The Uncertain Process of Dying

 

‘I had become aware of how uncertain the process of dying is’

The Age. 10 March. 2018

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Photo: Shutterstock

My 96-year-old mother had a couple of full rehearsals for dying.

The last one was staged about four months before her actual death. I was woken by a phone call from her nursing home to be told that Mum had had a fall in her bathroom, vomited, lacerated her face, possibly broken her arm and had just left in an ambulance for hospital.

Nick and I tracked her down to cubicle 3 in the emergency department. Mum’s body lay flat and small underneath an inflated nylon warming blanket and all I could see was her gaunt face dominated by a large dark red gash on her forehead. Blood had trickled and dried down the side of her face. She had oxygen tubes in her nostrils and was attached to blipping and flashing machines behind her.

”Mum. We’re here.”

Her eyes flicked open. They were huge, staring and unfocused. I realised that over the years she had lost all her eyelashes.

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She came back into herself.

”Oh, Lizzie,” she croaked in an unrecognisable deep voice. She spoke slowly of what had happened to her in the night.

By mid-afternoon, she had been diagnosed with pneumonia and cleared of worse possibilities. The doctor liaised with the nursing home and organised for her to be nursed there. She suggested that we take her back in our car. We drove through endless suburbs in peak-hour traffic with my tiny mother slumped in the front seat in her pink fluffy dressing gown.

Back at the nursing home, she was settled in the recliner in her familiar room. The last of the afternoon sun shone on her lap, and if it weren’t for the abrasion on her forehead, it would have been hard to believe that she had not been there all day. We all sighed with relief and exhaustion.

The following morning I had a phone call from the visiting doctor, who described Mum’s pneumonia as serious. He discussed the possibility of palliative care should she not respond to antibiotics, and how that process would work. The words ”palliative care” struck a blow to my heart. However, my sister visited Mum later that day and reported that she was much improved.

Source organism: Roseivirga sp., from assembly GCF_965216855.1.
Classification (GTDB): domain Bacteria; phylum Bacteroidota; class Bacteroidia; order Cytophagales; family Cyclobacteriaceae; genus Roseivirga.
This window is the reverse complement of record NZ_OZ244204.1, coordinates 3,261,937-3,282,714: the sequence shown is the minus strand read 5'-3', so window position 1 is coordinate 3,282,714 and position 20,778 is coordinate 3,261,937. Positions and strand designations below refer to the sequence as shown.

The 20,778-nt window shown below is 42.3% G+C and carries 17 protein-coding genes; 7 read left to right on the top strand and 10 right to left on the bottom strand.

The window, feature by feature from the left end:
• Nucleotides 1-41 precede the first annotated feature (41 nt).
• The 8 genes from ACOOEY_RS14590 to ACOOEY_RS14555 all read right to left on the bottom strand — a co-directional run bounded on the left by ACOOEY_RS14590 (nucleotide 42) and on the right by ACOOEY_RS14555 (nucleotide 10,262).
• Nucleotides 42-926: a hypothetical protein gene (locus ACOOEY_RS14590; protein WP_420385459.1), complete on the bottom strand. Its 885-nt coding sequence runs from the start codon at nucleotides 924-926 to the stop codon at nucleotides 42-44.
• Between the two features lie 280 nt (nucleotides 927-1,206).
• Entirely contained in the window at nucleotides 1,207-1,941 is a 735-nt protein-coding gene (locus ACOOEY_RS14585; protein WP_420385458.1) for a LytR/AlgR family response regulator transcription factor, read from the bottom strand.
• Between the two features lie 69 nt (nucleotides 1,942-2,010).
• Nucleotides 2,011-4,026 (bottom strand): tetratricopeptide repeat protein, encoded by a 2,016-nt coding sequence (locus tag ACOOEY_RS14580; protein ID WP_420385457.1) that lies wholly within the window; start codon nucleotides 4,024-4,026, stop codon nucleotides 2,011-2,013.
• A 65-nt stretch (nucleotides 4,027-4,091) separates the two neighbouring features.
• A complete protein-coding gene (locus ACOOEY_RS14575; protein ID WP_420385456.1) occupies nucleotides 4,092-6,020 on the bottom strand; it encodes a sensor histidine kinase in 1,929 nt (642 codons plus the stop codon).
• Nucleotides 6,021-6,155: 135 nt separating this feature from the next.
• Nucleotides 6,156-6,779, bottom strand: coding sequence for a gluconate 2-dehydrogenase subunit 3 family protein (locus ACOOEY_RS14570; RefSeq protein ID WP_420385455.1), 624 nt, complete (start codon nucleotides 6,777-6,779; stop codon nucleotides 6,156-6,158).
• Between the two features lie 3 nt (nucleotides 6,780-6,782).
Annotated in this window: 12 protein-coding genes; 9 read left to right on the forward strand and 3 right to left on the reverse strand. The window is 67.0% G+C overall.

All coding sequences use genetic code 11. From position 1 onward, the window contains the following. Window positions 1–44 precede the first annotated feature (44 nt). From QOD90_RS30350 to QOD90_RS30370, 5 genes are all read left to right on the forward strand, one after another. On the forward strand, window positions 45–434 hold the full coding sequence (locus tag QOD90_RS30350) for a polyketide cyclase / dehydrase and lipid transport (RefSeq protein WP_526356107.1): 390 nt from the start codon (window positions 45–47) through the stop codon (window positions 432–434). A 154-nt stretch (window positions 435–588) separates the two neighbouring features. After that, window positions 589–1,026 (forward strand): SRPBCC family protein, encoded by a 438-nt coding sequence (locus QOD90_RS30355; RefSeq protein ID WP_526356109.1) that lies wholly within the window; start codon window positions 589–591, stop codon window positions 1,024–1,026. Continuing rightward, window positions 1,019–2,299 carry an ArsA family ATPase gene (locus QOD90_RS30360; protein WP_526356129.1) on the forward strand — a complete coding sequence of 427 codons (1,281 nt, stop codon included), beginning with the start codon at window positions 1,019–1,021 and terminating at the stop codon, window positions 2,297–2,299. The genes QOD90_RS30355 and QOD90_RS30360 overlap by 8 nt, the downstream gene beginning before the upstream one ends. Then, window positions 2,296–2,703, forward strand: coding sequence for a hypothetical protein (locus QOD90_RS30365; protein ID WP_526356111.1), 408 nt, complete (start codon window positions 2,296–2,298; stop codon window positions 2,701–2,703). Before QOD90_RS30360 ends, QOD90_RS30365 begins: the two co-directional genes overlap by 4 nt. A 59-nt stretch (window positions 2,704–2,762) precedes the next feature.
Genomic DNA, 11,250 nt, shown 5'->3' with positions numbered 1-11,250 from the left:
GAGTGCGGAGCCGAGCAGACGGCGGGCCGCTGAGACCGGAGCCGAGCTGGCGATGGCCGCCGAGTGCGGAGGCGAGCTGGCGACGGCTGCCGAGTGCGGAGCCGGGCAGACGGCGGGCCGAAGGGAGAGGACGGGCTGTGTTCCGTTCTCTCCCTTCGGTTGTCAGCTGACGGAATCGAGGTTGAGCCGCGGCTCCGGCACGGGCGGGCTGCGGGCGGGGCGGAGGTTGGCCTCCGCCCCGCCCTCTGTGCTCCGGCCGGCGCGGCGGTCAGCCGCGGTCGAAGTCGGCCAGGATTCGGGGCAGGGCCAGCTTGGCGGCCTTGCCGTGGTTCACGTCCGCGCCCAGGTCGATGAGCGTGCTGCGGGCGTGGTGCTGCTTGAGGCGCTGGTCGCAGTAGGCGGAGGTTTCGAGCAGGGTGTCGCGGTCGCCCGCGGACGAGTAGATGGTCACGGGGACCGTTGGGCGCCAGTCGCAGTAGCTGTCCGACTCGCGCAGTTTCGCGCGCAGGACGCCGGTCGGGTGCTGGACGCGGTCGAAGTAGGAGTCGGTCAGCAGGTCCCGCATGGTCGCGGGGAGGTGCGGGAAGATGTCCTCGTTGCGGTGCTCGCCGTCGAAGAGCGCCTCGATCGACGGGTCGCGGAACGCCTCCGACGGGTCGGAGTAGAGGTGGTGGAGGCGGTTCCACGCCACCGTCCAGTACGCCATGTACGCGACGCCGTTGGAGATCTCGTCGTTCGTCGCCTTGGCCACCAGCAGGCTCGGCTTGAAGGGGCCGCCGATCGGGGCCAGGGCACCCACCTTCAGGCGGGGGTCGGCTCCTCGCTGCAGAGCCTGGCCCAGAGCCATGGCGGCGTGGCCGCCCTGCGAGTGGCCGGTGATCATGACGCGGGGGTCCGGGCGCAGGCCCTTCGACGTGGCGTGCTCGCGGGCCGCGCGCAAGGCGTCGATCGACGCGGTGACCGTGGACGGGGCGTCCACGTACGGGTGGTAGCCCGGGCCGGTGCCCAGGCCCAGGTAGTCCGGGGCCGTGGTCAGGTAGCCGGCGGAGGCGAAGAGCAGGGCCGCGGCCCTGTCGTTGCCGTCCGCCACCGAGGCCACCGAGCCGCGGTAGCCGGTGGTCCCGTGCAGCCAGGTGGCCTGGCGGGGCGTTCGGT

By now, I didn’t know what to think. It was a repeat of an earlier dress rehearsal almost exactly a year before. Then, she had been taken to hospital with a complication of an ongoing condition. I received a night-time call from another careful and courteous doctor saying that Mum had confirmed her Advanced Care Directive that she wanted no interventions or investigations and was therefore content to be sent back to the nursing home.

That had felt like the beginning of the process of actually dying. She had already told me that since about her 90th birthday, she had thought that she was just filling in time. She was mentally bright but her body was crumbling about her.

Next day, I entered her room preparing for an ill, weak mother, but there she was, sitting in her chair, feeling much better and eating a banana.

My reactions to each of these dress rehearsals were similar: relief that she was recovering, sadness at her diminished degree of wellbeing, resignation that this was going to go on and on, frustration at the lack of conclusiveness, and weariness of having to endure the emotional stress of thinking that this might be the end, yet again.

About four months after the fall and pneumonia, I had a call from the nursing home saying that Mum was quite unwell with a temperature and a cough. We went to see her that afternoon and this was clearly different from the other illnesses. Firstly, she was actually in bed. She was very croaky and weak but amused by her hallucinations of my husband and my father building a cupboard in the corner of her room.

I was deeply disturbed. This was very different and shocking. The moorings were slipping. I sat beside her and felt my entire body sinking.

My sister visited next day, and reported that Mum was mostly unconscious. Over the next few days she sank deeper and deeper. We said our goodbyes and she died quietly, a week after that hallucinatory visit. I was content and grateful that after all the drama and pain of her dress rehearsals, the final act of her life had passed quietly and with dignity.

I had become aware of how uncertain the process of dying is. We control so much in our lives and we try to control dying, but ultimately it is the readiness of our own bodies and minds which makes possible that final, unpredictable moment of surrender. I was merely the onlooker as Mum navigated the waters of her last voyage.

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The Language of Ageing. #2

And then there are the ‘loves, darlings and sweethearts’.

We had met some friends for dinner at a restaurant and had barely settled, when we became the instant sweethearts and darlings of the young waitress.